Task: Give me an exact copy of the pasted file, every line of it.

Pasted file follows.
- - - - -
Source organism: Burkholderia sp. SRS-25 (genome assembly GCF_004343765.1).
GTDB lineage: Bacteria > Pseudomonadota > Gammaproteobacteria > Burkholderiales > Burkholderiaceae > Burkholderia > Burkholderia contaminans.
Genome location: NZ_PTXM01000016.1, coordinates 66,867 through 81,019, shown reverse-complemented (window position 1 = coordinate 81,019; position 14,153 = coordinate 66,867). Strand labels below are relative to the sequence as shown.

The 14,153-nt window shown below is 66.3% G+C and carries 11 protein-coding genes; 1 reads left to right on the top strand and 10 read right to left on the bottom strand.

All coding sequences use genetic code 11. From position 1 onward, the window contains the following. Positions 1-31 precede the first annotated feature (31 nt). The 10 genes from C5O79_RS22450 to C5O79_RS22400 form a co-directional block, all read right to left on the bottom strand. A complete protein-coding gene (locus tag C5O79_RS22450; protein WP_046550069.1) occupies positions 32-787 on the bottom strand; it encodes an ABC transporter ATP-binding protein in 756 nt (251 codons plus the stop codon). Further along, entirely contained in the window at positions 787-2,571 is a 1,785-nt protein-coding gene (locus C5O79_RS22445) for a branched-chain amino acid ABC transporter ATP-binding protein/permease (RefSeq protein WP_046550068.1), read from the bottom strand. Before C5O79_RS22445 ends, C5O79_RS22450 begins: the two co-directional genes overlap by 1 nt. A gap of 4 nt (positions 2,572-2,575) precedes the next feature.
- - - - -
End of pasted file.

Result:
Source organism: Burkholderia sp. SRS-25 (genome assembly GCF_004343765.1).
GTDB lineage: Bacteria > Pseudomonadota > Gammaproteobacteria > Burkholderiales > Burkholderiaceae > Burkholderia > Burkholderia contaminans.
Genome location: NZ_PTXM01000016.1, coordinates 66,867 through 81,019, shown reverse-complemented (window position 1 = coordinate 81,019; position 14,153 = coordinate 66,867). Strand labels below are relative to the sequence as shown.

The 14,153-nt window shown below is 66.3% G+C and carries 11 protein-coding genes; 1 reads left to right on the top strand and 10 read right to left on the bottom strand.

All coding sequences use genetic code 11. From position 1 onward, the window contains the following. Positions 1-31 precede the first annotated feature (31 nt). The 10 genes from C5O79_RS22450 to C5O79_RS22400 form a co-directional block, all read right to left on the bottom strand. A complete protein-coding gene (locus tag C5O79_RS22450; protein WP_046550069.1) occupies positions 32-787 on the bottom strand; it encodes an ABC transporter ATP-binding protein in 756 nt (251 codons plus the stop codon). Further along, entirely contained in the window at positions 787-2,571 is a 1,785-nt protein-coding gene (locus C5O79_RS22445) for a branched-chain amino acid ABC transporter ATP-binding protein/permease (RefSeq protein WP_046550068.1), read from the bottom strand. Before C5O79_RS22445 ends, C5O79_RS22450 begins: the two co-directional genes overlap by 1 nt. A gap of 4 nt (positions 2,572-2,575) precedes the next feature.